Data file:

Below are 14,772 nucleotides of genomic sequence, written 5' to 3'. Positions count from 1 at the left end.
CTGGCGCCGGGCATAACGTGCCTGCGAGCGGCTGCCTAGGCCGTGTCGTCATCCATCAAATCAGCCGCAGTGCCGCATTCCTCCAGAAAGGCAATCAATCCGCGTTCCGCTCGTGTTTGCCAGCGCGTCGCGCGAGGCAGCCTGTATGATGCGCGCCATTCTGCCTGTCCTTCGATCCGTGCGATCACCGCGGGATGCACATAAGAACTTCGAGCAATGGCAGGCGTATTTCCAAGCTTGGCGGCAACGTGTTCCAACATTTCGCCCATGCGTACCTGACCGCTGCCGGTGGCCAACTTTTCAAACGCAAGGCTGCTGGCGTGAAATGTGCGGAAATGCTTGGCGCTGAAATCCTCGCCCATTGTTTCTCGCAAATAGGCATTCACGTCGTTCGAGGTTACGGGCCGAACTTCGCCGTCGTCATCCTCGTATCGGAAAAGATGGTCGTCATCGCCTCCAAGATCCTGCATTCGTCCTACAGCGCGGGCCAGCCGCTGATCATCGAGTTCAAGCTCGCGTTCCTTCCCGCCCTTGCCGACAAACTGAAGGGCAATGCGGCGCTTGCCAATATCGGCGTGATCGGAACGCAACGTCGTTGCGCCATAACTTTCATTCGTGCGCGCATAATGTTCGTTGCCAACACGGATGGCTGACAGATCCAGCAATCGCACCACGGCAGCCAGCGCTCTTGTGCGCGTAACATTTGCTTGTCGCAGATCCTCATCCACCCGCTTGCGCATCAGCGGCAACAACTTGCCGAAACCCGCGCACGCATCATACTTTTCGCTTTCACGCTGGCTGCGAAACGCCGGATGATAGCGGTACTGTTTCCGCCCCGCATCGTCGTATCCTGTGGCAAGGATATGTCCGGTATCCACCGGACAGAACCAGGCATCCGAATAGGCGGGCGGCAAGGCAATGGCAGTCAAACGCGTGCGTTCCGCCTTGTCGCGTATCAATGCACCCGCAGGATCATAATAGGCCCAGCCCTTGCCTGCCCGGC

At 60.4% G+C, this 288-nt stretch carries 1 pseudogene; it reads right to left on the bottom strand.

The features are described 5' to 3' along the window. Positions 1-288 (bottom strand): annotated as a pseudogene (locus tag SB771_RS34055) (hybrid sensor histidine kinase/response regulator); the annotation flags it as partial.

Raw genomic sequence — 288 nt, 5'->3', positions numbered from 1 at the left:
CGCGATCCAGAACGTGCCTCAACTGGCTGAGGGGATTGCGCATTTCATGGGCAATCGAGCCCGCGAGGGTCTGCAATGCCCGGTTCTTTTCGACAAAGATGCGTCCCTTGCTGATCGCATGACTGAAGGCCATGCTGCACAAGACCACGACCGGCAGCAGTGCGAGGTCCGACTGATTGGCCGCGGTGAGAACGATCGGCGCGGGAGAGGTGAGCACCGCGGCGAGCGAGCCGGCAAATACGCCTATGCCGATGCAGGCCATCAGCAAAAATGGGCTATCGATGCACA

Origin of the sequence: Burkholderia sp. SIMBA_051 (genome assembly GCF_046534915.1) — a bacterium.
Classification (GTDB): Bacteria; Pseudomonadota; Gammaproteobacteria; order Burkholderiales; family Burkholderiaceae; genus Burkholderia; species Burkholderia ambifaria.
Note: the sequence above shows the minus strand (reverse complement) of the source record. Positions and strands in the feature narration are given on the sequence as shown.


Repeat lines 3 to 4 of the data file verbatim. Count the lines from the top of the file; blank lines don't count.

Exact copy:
At 60.4% G+C, this 288-nt stretch carries 1 pseudogene; it reads right to left on the bottom strand.

The features are described 5' to 3' along the window. Positions 1-288 (bottom strand): annotated as a pseudogene (locus tag SB771_RS34055) (hybrid sensor histidine kinase/response regulator); the annotation flags it as partial.